Instructions: How To Use A Moka Pot by Bialetti, Cuisaid, Primula, And Other Top Brands

By | December 2, 2018

How To Use A Moka Pot
By far and away the most commonly purchased Moka Pot is the Bialetti Moka Express Pots like those I reviewed a while back and gave away last month soon thereafter but there are plenty of other similar pots out there made both by Bialetti as well as other top brands.

The Xresso Stove-top moka pot by Cuisaid is very popular as is the more expensive Brikka and Venus models by Bialetti. Additionally there are countless off-brands that make essentially unbranded and “generic” moka pots.

You can see this page for my list of the best stovetop espresso makers.

Although each of these pots are slightly different in build and some are sturdier than others they all generally work the same and their instructions for use are almost identical.

  • You put water in the bottom up to a fill line.
  • You put coffee grounds in the middle filter basket.
  • You put the assembled pot on the stovetop on medium to low temperature and wait for coffee.

If you’ve ever seen one of these things in action then you can probably get a feel for working them yourself in virtually no time. Honestly just watching a YouTube video is probably all you need too.

How To Use A Bialetti Moka Express Stovetop Espresso Maker

Even if you watched the video there are some important things to know that aren’t covered int he video.

To summarize the process just know that on a Moka Express or similar stove-top espresso pot you need to fill the water to the fill line every time. You never use less and you never use more. It is built for one level of water.

Some models have an identifiable fill line but models such as the Bialetti Moka Express and Brikka the fill line is not indicated by anything other than the pressure release valve. In short the release valve is the fill line and you never fill above it – always fill to just shy of the valve as depicted in the picture at left.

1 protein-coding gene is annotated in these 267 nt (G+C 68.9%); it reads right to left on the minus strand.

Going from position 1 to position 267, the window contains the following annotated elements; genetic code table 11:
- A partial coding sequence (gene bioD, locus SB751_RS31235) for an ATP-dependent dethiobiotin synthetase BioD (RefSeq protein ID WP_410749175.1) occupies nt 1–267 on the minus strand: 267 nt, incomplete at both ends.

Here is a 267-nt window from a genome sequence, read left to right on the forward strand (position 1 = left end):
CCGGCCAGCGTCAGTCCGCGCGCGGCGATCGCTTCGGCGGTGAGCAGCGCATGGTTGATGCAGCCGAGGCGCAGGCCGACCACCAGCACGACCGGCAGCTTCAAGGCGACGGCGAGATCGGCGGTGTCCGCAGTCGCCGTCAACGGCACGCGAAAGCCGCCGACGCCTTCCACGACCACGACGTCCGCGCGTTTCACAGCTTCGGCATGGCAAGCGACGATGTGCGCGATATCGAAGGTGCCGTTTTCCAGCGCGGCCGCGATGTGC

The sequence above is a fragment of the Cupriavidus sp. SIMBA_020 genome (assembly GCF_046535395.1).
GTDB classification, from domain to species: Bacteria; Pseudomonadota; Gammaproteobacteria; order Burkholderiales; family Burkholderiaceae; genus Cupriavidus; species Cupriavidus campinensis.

Another point of use to keep in mind is that all Moka pots have a basket sized perfectly for the quantity of water you put in the base. You need to fill this all the way to the rim and keep it mostly flat.


There is more wiggle room for this point that the water fill line – you can put slightly less grounds in the basket but not too much less. The grounds act to increase the pressure in the brewing process. If you have less grind in the basket the brew will come out weak and fast.

On the flip side overfilling will cause the brew to be bitter and slow to produce. If you really go to high then you may even clog the upper filter screen leading to the coffee basin.

I tend to fill mine to just barely heaping and then flatten it out with my finger. This results in a full basket that is not mounded in the middle and shallow on the sides.

Some people tamp the grind down but you do not need to do this and tamping it down too much can increase the pressure in the pot more than is safe or ideal for best flavor.

Lastly the brewing process takes place on a stove top (or a boiler plate with a few select models). The best brew will come from a moka pot set to medium low heat. The slower you heat the water the better the brew will come out the top side.


Yes, brewing on high will result in a faster cup but you run the risk of making bitter coffee, burning the handle, breaking down the rubber gasket that seals the top of the pot to the bottom, and even releasing the pressure valve on models that have such devices.

High temperatures are also more likely to result in boiling coffee on the top side which is not good either. If your coffee comes out the top and starts boiling before you turn off the heat then it will reduce, burn, and generally lose that awesome flavor you’re going for. After all, why else would you use a moka pot if you didn’t care for the best coffee flavor you could possibly produce.

As for grind size, some people prefer fine grind others prefer medium to coarse grind. In all honesty it really doesn’t matter that much. I’ve used all different kinds of grind size. So long as you don’t tamp your grind too much the brew will come out great on the other side. Experiment and find what you prefer best. For me it’s something between espresso and drip.

If you are new to brewing with moka pots and found this post useful then make sure to read the following post on cleaning a moka pot.

If you end up liking your moka pot a lot then make sure to look at these insulated espresso mugs which keep your moka hotter a lot longer.